Internet Payments

Secure & Reliable

Your data is encrypted and secure with us.
Godaddyseal image
VeraSafe Security Seal

Lethbridge Herald Newspaper Archives

- Page 2

Join us for 7 days to view your results

Enter your details to get started

or Login

What will you discover?

  • 108,666,265 Obituaries
  • 86,129,063 Archives
  • Birth & Marriages
  • Arrests & legal notices
  • And so much more
Issue Date:
Pages Available: 20

Search All United States newspapers

Research your ancestors and family tree, historical events, famous people and so much more!

Browse U.S. Newspaper Archives

googlemap

Select the state you are looking for from the map or the list below

OCR Text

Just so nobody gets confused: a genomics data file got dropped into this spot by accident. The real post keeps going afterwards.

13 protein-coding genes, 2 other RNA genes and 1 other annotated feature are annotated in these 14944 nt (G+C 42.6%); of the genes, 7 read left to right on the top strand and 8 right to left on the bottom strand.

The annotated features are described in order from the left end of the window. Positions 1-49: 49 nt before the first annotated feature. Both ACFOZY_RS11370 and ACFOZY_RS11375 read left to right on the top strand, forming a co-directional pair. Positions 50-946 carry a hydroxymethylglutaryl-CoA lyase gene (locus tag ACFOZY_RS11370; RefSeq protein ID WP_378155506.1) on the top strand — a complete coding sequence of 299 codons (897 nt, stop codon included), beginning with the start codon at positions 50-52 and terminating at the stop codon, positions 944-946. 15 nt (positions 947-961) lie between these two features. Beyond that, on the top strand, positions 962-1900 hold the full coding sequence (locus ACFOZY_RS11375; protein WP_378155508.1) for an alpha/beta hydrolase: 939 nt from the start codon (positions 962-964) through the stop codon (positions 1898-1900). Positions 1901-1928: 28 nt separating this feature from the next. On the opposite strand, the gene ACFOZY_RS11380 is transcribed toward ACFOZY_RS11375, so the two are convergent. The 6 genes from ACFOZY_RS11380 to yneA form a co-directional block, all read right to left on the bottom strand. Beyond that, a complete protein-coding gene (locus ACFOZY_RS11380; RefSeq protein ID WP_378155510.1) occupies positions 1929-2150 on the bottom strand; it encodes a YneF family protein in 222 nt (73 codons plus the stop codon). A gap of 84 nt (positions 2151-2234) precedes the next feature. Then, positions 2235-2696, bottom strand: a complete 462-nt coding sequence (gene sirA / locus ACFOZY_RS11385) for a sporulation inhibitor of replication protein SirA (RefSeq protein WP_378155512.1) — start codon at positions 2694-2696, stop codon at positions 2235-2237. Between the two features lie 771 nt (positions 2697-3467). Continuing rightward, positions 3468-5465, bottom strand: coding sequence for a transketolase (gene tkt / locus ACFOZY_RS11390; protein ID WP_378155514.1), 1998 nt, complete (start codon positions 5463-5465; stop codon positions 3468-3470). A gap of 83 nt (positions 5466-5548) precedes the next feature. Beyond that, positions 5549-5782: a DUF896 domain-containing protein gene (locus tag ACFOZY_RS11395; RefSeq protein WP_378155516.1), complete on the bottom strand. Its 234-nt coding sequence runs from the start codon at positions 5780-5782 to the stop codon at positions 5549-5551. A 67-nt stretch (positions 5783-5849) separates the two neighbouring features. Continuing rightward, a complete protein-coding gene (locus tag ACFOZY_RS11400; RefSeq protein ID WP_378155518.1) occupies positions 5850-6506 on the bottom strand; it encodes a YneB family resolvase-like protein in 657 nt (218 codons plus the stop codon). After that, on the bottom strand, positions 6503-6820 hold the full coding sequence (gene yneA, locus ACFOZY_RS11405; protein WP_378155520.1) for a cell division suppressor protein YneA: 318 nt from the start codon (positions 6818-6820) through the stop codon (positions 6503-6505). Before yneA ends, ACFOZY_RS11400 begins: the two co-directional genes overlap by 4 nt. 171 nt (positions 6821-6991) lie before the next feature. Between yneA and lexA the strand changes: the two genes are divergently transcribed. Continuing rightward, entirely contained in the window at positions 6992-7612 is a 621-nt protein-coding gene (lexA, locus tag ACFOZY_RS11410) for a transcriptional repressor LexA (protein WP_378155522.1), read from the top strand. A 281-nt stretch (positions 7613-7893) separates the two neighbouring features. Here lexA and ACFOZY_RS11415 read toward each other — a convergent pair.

Lethbridge Herald, The (Newspaper) - October 28, 1974, Lethbridge, Alberta 2 THE LETHBRIDGE HERALD Monday, October Competition bill debate resumes OTTAWA (CP) The Com- mons resumes work today on the government's contentious competition bill with no sign of quick agreement by opposi- tion parties. The proposed legislation, in- troduced twice previously without being passed, is the first stage of a two-part program to increase business competition and to give con- sumers added protection in the marketplace. The second stage, dealing with monopolies, has not been introduced. Second-reading debate on the first part, which would es- Extortionist threatens Portland's water supply PORTLAND, Ore. (AP) An extortionist, who earlier threatened to sabotage .power transmission towers in the Portland area, now warns the city's water system may be damaged unless his demand for million is met, the Oregonian says. The extortion threat was in a letter received by the Portland office of the FBI on Oct. 22. It was signed "J. the newspaper says. A person by that name has claimed credit for damaging 11 Bonneville Power Ad- ministration towers since Sept. 26. No significant power outages have resulted from the dynamite blasts, the last five of which occurred the evening of Oct. 16. The BPA has listed damages -at The first letter from J. Hawker, received by the FBI on Oct. 18, asked the BPA to indicate its willingness to pay the million. The letter threatened a power blackout of the Portland area, which has a .population of about if the money was not paid but gave no deadline for the payment. The BPA, a federal agency that distributes electricity through the northwest, has refused to pay the demand and has offered a reward for information on the blasts. tablish a restrictive trade practices commission to investigate questionable trading activities, began last week with the government in- viting constructive criticism of the bill from opposition par- ties. The invitation was extended by Consumer Affairs Minister Andre Ouellet despite an earlier plea from Herb Gray for quick passage of the bill. Mr. Gray was dropped as con- sumer affairs minister in August. Mr. Gray said during the throne speech debate that the bill is the product of an eight- year study and the time has come to take action in the Commons. The second stage of the program also should be speeded up, he said. Mr. Ouellet urged MPs to give the first stage quick sec- ond reading and send it to committee for detailed study. But once in committee he would welcome suggestions for improvement. Inidial reaction indicates there will be plenty of advice from the opposition. Sinclair Stevens Simcoe) attacked the bill al- most immediately after Mr. Ouellet spoke. The proposed restrictive trade practices commission might be beyond constitutional powers to put into operation, he said. 'It appears that much of the bill rests on a shaky con- stitutional basis." And, John Rodriguez Nickel Belt) called for far tougher legislation to wipe monopolistic control of production, distribution and marketing. He cited George Weston Ltd., a major food manufac- turer, as a prime example of corporations that should be subject to stricter laws. Weston's so-called com- petitors are primarily its own subsidiaries, he argued. Despite the criticism, sources say, the opposition parties may be willing to let the bill go to committee where they can attack individual clauses and demand testimony from, witnesses. Conduct after Chappaquiddick says Kennedy BOSTON (AP) Senator Edward Kennedy (Dem. Mass.) says his con- duct after the 1969 Chappaquiddick inci- dent was "irrational and indefensible and inexcusable and inexplicable." In a copyright article published in the Boston Sunday Globe, Kennedy said he will bear responsibility for the in- cident, in which Mary Jo Kopechne died, for the rest of his life. When Kennedy dropped out of the 1976 Democratic presidential conten- tion last month, he said Chappaquid- dick was not a factor in that decision -but it would have been a campaign is- sue. He described the incident in the Globe interview "an accident, a tragic accident, and one which I do today bear responsibility for and I did then and will for the rest of my life." The incident occurred July 18, 1969. Miss Kopechne was drowned when Kennedy's car, driven by him, ran off a wooden bridge and landed upside down in a tidal pool. She was a passenger in the car. It happened after a party on Chappa- quiddick Island on Martha's Vineyard, off the Massachusetts mainland, when the United States senator gave Miss Kopechne a ride home. On the way toward Edgartown, Kennedy has said he took a wrong turn, ending up on the Dike Bridge, where the car plunged into the water and Ken- nedy escaped. He said he tried to rescue the girl but was unable to. The accident was not reported to police until the following morning. In the interview, Kennedy said he was wrong not to inform police that two of his colleagues had tried to rescue Miss Kopechne from the car. They are Paul Markham, a former U.S. at- torney, and Joseph Gargan, Kennedy's cousin. The senator said he Was almost drowned swimming 500 feet from Chap- paquiddick to Edgartown and "by the time I arrived on the other shore, I was absolutely spent. Absolutely exhausted. And just saying, 'I just can't do it (report the I just can't do it. I just can't do it.' He also said Markham and Gargan were blameless in not reporting the ac- cident because he told them before the swim that he would make the report. He said any public skepticism that has arisen about his version of the inci- dent is "unwarranted ar. unjustified." In an inquest five months after the accident, Judge James Boyle found the probable cause of the girl's death was Kennedy's negligent and possibly reckless driving. One week after the accident, Kennedy pleaded guilty to the mis- demeanor charge of leaving the scene of an accident. He was given a two- month suspended prison sentence and was placed on probation for a year. He also lost his driver's licence for a year. No further charges were brought against him. News In brief Chancellor's party hurt BONN (Reuter) West German Chancellor Helmut Schmidt's Social Democratic party (SPD) has been bruised by defeats in two important regional elections.. In polling Sunday for the state government in industrial Hesse and in the large southern region of Bavaria, the SPD vote dropped by near- ly three per cent. China congress to meet PEKING (Reuter) China's long-waited fourth National People's Congress will probably meet within the next three months, usually reliable sources said Sunday. The congress, China's highest legislative assembly, has not met since Plans to hold it the last year have been held up for un- disclosed reasons. Bogus million seized LOS ANGELES (AP) Secret Service agents Sunday made what they called the largest seizure of counterfiet money in United States history, more than million in bills. Four California men were arrested and booked for investigation of manufactur- ing and possession of counterfeit -money, said Robert Powis, special agent in charge of. the Los Angeles of- fice of the Secret Service. Head Watergate burglar takes stand as witness of the court 'U.S. needs price controls' WASHINGTON (AP) Howard Hunt, foreman of the Watergate burglary team, is facing questioning in the Watergate cover-up trial from a prosecutor he says has tried to get him to commit perjury. Hunt, called to testify today, was the second witness in the trial of H.R. Haldeman, John Ehrlichman, John Mitchell, Robert Mardian and Kenneth Parkinson, all charg- ed with conspiring to obstruct justice in the Watergate investigation. The trial entered the fifth week today. The government told U.S. District Judge John Sirica last week that Hunt had not been "entirely candid" with the grand jury and asked that be called as a court witness, subject to cross examination from both prosecution and defence. "Even after being granted immunity, Mr. Hunt co-oper- ated with the investigation only grudgingly and, we believe, the government told Sirica. "He should be subjected to probing and possibly leading questions to elicit the full dis- closure of his knowledge and any motives or bias which may have influenced his prior the government said. Richard Ben-Veniste, an as- sistant special prosecutor scheduled to question Hunt, was described by Hunt in a new book as "a curly-headed, abrasive young who "was actually encouraging me to perjure myself." Hunt said Ben-Veniste had made him a special target and attempted to get him to change sworn testimony that he had never received an offer of executive clemency. Hunt figures prominently in the list of overt acts that the government says led to the conspiracy by the five Nixon White House and campaign aides. The government charges that Ehrlichman and others discussed the need to assure Hunt about how much time he would have to spend in jail and that Ehrlichman, Haldeman, Mitchell, and Parkinson were involved in arranging for hush-money payments to Hunt. The four defendants are charged with obstruction of justice in addition to the con- spiracy count. Mardian is charged only with conspiracy. The prosecutors' charged that on March after a demand for by Hunt, Mitchell authorized a payment to him and that on the following day Mitchell assured Ehrlichman that Hunt "was not a problem any longer." A tape of a March 21 meeting played for the jury shows that the Hunt demand was discussed with Richard Nixon, who has denied offer- ing clemency or hush-money payments. Hunt was sentenced to a 2V2 to eight year prison term by Sirica after pleading guilty to burglary, conspiracy and il- legal wiretapping charges. He was freed on appeal last Jan. 2 after serving nine months of the sentence. Hunt told the Senate com- mittee that he had been assured by Liddy that the Watergate was authorized by Mitchell, the former attorney-general who headed the Nixon reelection campaign. WASHINGTON (AP) A leading Senate Democrat feels wage and price controls will be needed before United States economic problems are solved, but Treasury Secretary William Simon says improvement already is on its way. Simon and Senate Majority Leader Mike Mansfield were interviewed separately on television programs Sunday, and their views were widely divergent on a number of economic matters. Defector seeks citizenship MOSCOW (AP) A doctor who, gave up his U.S. citizenship 17 years ago to live in the Soviet Union says he has renounced his Soviet citizenship. But the U.S. government won't give him back his U.S. citizenship or give him an immigrant's visa. Dean Hoxsey, 48, said he re- nounced his Soviet citizenship because Soviet authorities re- fused to grant him an exit visa. Hoxsey came to Moscow in 1957 as a delegate to a youth festival and decided to stay. He studied medicine and became a doctor. 'Other budgets cut' Roberts re-election forces Smallwood into retirement Weekend accidents kill CALGARY (CP) Defence minister James Richardson Saturday rejected claims that the armed forces are the only government 'agency facing budget reductions because of taflajion' T Mr. Richardson, in Calgary for his first official visit since becoming defence minister, told a group of officers from the regular armed forces, retired members that every, government J tions. Argentine death list grows RUG DRAPES LTD. FREE ESTIMATES 1 1 329-47 ZZ COLLEGE MAU. ST. JOHN'S, Nfld. (CP) An unsmiling Joseph Smallwood, a man often described as Newfoundland's living legend, was forced into' final political retirement dur- ing the weekend as provincial Liberals re-elected a younger man as party leader. Delegates to the party's leadership convention here Saturday confirmed Ed Roberts, 34, as leader with 403 votes on the second sof two WHAT IS TRUTH? WHAT IS RELIGIOUS TRUTH AMIDST ALL THE CONFUSION? COME, BRING YOUR ANSWER to: UNITY MEETINGS sponsored by the UN-denomination CHURCH OF CHRIST Mutual discussions will be held at: CIVIC SPORTS CENTRE 11 St. and 5 Ave. South Lothbridge, Alberta ROOM NO. 1 (COME IN FRONT DOOR OF CIVIC CENTRE) EVERY TUESDAY NIGHT p.m. Beginning Oct. 22 aid continying throygh Nov. 26. Sessions moderated by Larry Boswefl and Don Givens. COME and listen, and participate if you desire! SHARE with us. MERLE nORfldfln COSMETICS presents... eAutumn Dreams LOUNGE and EVENING WEAR ballots. Mr. Smallwood, who will be 74 Christmas Eve, received 298 votes. Mr. Smallwood, whose name has been firmly linked with Newfoundland politics since he led the island and Labrador into Confederation in 1949, took his defeat stoical- ly but his expression was grim as he asked the more than 700 delegates to give Mr. Roberts three cheers. five persons in B.C. By THE CANADIAN PRESS At least five persons died in British Columbia in accidents during the weekend, all in traffic mishaps. Alfred Bailley, 82, of Nanaimo died in hospital Sun- day from injuries suffered when his car collided with a No hospital insurance for Nixon, says Ziegler LONG BEACH, Calif. (AP) Richard Nixon's top press aide said Sunday the extent of the federal aid being received by the former president is exaggerated and said Nixon does not have insurance to pay for his extensive hospital bills. "All hospital costs will come out of his own said Ronald Ziegler who add- ed that the former president has been getting only "limited" federal funds to help him through the tran- sitional period since leaving office. "Someone neglected to take Styte Style 631 Style 633 811O.OO Style 627 9HMM) College Mall mERLE noRmm cosmtnc BOUTIQUE Phone 328-1525 the insurance out and I think that's the story of a lot of the president's personal Ziegler said in an informal talk with reporters. "You know he was president for 5fe years and I guess peo- ple dropped the ball along the way. They sure did on health insurance." Ziegler, the former presidential press secretary, described the former Western White House in San Clemente as more of "a ghost town" than the "plush operation" many have been led to believe. "It's not a happy place, not a pleasant Ziegler said. Ziegler said reports that from 64 to 22 persons on the federal payroll were working for Nixon in San Clemente are incorrect "There are only about 10 people here really and most of those are secretaries, so we're not running a plush operation down there We do not have 61 people down there serving the he said. He said Congress has yet to appropriate federal funds for the "transition period." "There's a limited amount of federal money allocated op to this point... bat it is not Ziegler 1 think it's less than He said Nixon is "getting less than one per cent of wbat was provided" to previous presidents upon leaving of- fice. CP Rail train near this west Vancouver Island community Friday. He was alone in the car at the time of the ac- cident. One person was killed in a single-vehicle accident Sun- day morning in Langley, about 30 miles east of Vancouver. The person was not identified and no further details were available.' Robert N. Peterson, 16, of Vancouver was killed Satur- day after a car plunged over an embankment on the Mount Seymour Parkway in-North Vancouver. Robert Charles Kobus, 28, of Burnaby, was killed Friday when his car crashed into the rear of a semi-trailer tanker unit on a Vancouver bridge. A 24-year-old man died Saturday of injuries suffered when his motorcycle collided with a truck in Delta Friday. Police